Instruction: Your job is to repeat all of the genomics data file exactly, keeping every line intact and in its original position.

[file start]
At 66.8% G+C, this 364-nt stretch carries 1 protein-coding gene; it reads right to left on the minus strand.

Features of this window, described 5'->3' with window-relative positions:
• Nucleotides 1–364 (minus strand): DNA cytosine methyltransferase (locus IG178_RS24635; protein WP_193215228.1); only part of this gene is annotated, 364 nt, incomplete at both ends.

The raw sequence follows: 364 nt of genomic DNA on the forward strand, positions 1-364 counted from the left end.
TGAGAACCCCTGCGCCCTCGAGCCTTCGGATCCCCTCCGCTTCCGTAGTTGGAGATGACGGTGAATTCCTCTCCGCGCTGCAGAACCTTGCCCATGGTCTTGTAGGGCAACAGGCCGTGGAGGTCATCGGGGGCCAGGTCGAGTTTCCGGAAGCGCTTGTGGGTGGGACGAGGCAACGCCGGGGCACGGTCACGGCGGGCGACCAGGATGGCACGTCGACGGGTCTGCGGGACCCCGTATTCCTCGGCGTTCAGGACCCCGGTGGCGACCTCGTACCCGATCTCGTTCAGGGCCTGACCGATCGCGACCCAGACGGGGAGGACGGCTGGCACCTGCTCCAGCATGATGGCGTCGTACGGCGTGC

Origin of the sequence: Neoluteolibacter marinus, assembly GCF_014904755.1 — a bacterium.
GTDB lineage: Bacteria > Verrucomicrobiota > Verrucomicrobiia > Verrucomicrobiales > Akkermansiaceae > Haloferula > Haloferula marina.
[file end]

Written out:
At 66.8% G+C, this 364-nt stretch carries 1 protein-coding gene; it reads right to left on the minus strand.

Features of this window, described 5'->3' with window-relative positions:
• Nucleotides 1–364 (minus strand): DNA cytosine methyltransferase (locus IG178_RS24635; protein WP_193215228.1); only part of this gene is annotated, 364 nt, incomplete at both ends.

The raw sequence follows: 364 nt of genomic DNA on the forward strand, positions 1-364 counted from the left end.
TGAGAACCCCTGCGCCCTCGAGCCTTCGGATCCCCTCCGCTTCCGTAGTTGGAGATGACGGTGAATTCCTCTCCGCGCTGCAGAACCTTGCCCATGGTCTTGTAGGGCAACAGGCCGTGGAGGTCATCGGGGGCCAGGTCGAGTTTCCGGAAGCGCTTGTGGGTGGGACGAGGCAACGCCGGGGCACGGTCACGGCGGGCGACCAGGATGGCACGTCGACGGGTCTGCGGGACCCCGTATTCCTCGGCGTTCAGGACCCCGGTGGCGACCTCGTACCCGATCTCGTTCAGGGCCTGACCGATCGCGACCCAGACGGGGAGGACGGCTGGCACCTGCTCCAGCATGATGGCGTCGTACGGCGTGC

Origin of the sequence: Neoluteolibacter marinus, assembly GCF_014904755.1 — a bacterium.
GTDB lineage: Bacteria > Verrucomicrobiota > Verrucomicrobiia > Verrucomicrobiales > Akkermansiaceae > Haloferula > Haloferula marina.